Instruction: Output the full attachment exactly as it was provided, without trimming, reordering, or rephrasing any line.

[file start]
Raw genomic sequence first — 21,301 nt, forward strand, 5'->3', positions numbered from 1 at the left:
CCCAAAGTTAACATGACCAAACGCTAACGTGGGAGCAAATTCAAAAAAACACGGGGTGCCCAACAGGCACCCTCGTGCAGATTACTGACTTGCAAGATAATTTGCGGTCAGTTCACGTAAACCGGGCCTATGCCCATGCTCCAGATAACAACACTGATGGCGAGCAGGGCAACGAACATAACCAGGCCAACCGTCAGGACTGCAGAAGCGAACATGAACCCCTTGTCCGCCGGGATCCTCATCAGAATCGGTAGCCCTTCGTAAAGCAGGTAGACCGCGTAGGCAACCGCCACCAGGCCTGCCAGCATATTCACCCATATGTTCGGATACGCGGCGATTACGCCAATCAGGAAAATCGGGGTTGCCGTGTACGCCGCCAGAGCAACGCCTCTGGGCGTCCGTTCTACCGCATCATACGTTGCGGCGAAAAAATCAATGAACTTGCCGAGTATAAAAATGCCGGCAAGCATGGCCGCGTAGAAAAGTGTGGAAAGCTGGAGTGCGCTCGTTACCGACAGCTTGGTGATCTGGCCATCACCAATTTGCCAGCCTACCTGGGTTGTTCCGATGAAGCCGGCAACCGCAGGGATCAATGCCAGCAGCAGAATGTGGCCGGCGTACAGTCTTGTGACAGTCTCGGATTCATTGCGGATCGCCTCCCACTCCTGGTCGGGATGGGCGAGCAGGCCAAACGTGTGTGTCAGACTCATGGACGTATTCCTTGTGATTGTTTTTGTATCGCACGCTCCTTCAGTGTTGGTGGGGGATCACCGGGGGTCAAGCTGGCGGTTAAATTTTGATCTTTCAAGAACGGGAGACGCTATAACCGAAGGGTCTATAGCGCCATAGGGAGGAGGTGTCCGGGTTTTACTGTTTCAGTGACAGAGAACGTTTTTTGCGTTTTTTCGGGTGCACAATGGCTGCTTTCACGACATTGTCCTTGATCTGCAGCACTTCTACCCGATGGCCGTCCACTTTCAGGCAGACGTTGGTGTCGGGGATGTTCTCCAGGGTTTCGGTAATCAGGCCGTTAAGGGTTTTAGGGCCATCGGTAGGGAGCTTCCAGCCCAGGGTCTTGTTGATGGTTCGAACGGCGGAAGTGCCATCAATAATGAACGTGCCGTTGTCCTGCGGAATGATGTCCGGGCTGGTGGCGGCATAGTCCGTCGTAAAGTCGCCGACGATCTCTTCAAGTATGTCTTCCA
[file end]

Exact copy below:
Raw genomic sequence first — 21,301 nt, forward strand, 5'->3', positions numbered from 1 at the left:
CCCAAAGTTAACATGACCAAACGCTAACGTGGGAGCAAATTCAAAAAAACACGGGGTGCCCAACAGGCACCCTCGTGCAGATTACTGACTTGCAAGATAATTTGCGGTCAGTTCACGTAAACCGGGCCTATGCCCATGCTCCAGATAACAACACTGATGGCGAGCAGGGCAACGAACATAACCAGGCCAACCGTCAGGACTGCAGAAGCGAACATGAACCCCTTGTCCGCCGGGATCCTCATCAGAATCGGTAGCCCTTCGTAAAGCAGGTAGACCGCGTAGGCAACCGCCACCAGGCCTGCCAGCATATTCACCCATATGTTCGGATACGCGGCGATTACGCCAATCAGGAAAATCGGGGTTGCCGTGTACGCCGCCAGAGCAACGCCTCTGGGCGTCCGTTCTACCGCATCATACGTTGCGGCGAAAAAATCAATGAACTTGCCGAGTATAAAAATGCCGGCAAGCATGGCCGCGTAGAAAAGTGTGGAAAGCTGGAGTGCGCTCGTTACCGACAGCTTGGTGATCTGGCCATCACCAATTTGCCAGCCTACCTGGGTTGTTCCGATGAAGCCGGCAACCGCAGGGATCAATGCCAGCAGCAGAATGTGGCCGGCGTACAGTCTTGTGACAGTCTCGGATTCATTGCGGATCGCCTCCCACTCCTGGTCGGGATGGGCGAGCAGGCCAAACGTGTGTGTCAGACTCATGGACGTATTCCTTGTGATTGTTTTTGTATCGCACGCTCCTTCAGTGTTGGTGGGGGATCACCGGGGGTCAAGCTGGCGGTTAAATTTTGATCTTTCAAGAACGGGAGACGCTATAACCGAAGGGTCTATAGCGCCATAGGGAGGAGGTGTCCGGGTTTTACTGTTTCAGTGACAGAGAACGTTTTTTGCGTTTTTTCGGGTGCACAATGGCTGCTTTCACGACATTGTCCTTGATCTGCAGCACTTCTACCCGATGGCCGTCCACTTTCAGGCAGACGTTGGTGTCGGGGATGTTCTCCAGGGTTTCGGTAATCAGGCCGTTAAGGGTTTTAGGGCCATCGGTAGGGAGCTTCCAGCCCAGGGTCTTGTTGATGGTTCGAACGGCGGAAGTGCCATCAATAATGAACGTGCCGTTGTCCTGCGGAATGATGTCCGGGCTGGTGGCGGCATAGTCCGTCGTAAAGTCGCCGACGATCTCTTCAAGTATGTCTTCCA